I liked the article. I know how hard it to find a place to live in independently in Lahore.Recommend

  • acha bacha…

    childish write. nothing mature…Recommend

  • Saeed

    @ Author: Change is coming.Kudos to you for exercising such courage. Combating patriarchy one step at a time.Recommend

  • M

    To all the people who think this is a news item, please scroll to the top of the page and read where it says “BLOGS”. A blog, by definition, is meant for the expression of opinions and not publishing news. So unless you feel you have the right to dictate what people ought to think, please refrain from commenting unnecessarily. Thanks!Recommend

  • Talal Ahmed

    brilliant article!Recommend

  • Safi

    @Shafi Ahmed(Deccan):
    So what did you find so un-islamic in it? you werent reading a piece of islamic literature to start with so why expect something religious in it?
    On the contrary warming milk for your sick friends for instance is something that Islam teaches as as the rights of fellow human beings (Haqooq-ul-Ibad), and which im sure many of us neglect everyday.Recommend

  • Vigilant

    Good personal account of single life in foreign landRecommend

  • Matthew

    Even though many people have left negative comments on this post, I don’t find anything wrong with it. I actually thought it is very well written and put a smile on my face. Good work!Recommend

  • Farah Shafi

    Newyorker hah!!! Confused at the use of the term ‘Newyorker”, this is urban life or the lifestyle of any big city around the world. Let it be Newyprk, Manila, Hong Kong or Mumbai. Recommend

  • Jenny Thomas

    I think your comment is harsh. I found this article very interesting. For someone like me who has lived a Western life, this offered a rare and fascinating glimpse into the life of the new generation of young professionals in a swiftly changing Pakistan… Fantastic article…Recommend

  • Saad

    Dont know why, but i feel fresh after reading this!!Recommend

  • sana

    hyra – thanks for writing about this – i wish you would write more about some of the struggles you have faced living alone. it’s a cruel culture to live in alone. Recommend

  • Raja Islam

    It is much easier for a single woman to live in New York city than it is to live in Karachi or Lahore. The western and even the eastern developed nations make it easier and safer for women to be on their own than the land of the pure.Recommend

  • MAS


    You expressed in a good way.Recommend

  • Arifa Batool

    A well depicted post Hyra Zaka. I can so relate to it. Its been more than 4.5 years that I am living here in Karachi all on my own in a hostel, firstly it was for graduation purpose, and now for my job. And you’re so right about the friends part. By the grace of Allah I have got a bunch of great friends here, they are like my family, never let me feel homesick. :)Recommend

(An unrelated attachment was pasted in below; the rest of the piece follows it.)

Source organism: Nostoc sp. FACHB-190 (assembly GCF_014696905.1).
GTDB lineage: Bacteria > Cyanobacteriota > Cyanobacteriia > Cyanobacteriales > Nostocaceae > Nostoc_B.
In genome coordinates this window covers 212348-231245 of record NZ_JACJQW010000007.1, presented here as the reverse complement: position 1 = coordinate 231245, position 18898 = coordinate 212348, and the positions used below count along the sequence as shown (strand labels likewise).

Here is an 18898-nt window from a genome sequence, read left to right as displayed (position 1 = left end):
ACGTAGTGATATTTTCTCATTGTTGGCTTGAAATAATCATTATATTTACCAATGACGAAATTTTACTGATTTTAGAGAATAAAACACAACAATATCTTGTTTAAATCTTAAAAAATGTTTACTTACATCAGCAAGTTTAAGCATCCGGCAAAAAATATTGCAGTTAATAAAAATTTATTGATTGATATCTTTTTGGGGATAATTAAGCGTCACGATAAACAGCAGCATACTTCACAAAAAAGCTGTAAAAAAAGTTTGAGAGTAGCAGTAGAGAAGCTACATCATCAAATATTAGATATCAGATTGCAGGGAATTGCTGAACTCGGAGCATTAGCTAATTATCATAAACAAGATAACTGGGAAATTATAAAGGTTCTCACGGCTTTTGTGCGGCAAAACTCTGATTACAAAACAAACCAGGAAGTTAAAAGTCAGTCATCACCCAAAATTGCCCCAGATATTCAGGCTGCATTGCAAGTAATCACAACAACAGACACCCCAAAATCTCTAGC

• Arifa’s Buddies

    @Arifa Batool:
    We are always here for you. Lost of love <3

    Your Best BuddiesRecommend

  • Bon

    @ Saad: I completely agree with u :D I was feeling a bit drowsy, but I too feel fresh after reading this articleRecommend

  • ALI

    I am also living in Islamabad for study purpose.These problems which are facing by writer of this article are very common.Yes i admit accommodation problems in big cities are adequate.But one thing i realized that Man is successful through struggles.Recommend

  • Sanya Shiraz

    I haven’t read something like this in a very long time! Best of luck, and keep doing what you love.

    Well done! :)Recommend

  • Gullible Nomore

    How do you know if one’s better or worse than a New Yorker? Oh right, you’re Pakistani muslim so you have to be better than the rest…duh!Recommend

  • Mujtaba Shuja

    I agree with you few months back i shifted to lahore for my new job after spending luxury life at home, now i came to know how difficult to stay away from work….Recommend

  • Arsal Shoaib

    whats the need of repeating NEW YORKER again and again in this blog ???
    just be Pakistani cuz common. There’s nothing foriegn in this article !!!
    References to New York n USA make it sound boring….
    and lastly plz someone tell me the reason of writing or reading such a nicely written storyless moral-less and sort of an average essay !Recommend

  • Michael Chalow

    I just added your blog to my blog roll, I hope you would think about doing the same.Recommend

  • RW

    Good for you for pursuing your dreams but must you bash women who choose a different path than you ? Why are you hating on women who choose to live a life of luxury and letting “men” provide for them.

    Also, what’s with the comparison with New Yorkers, really dear you flatter yourself.Recommend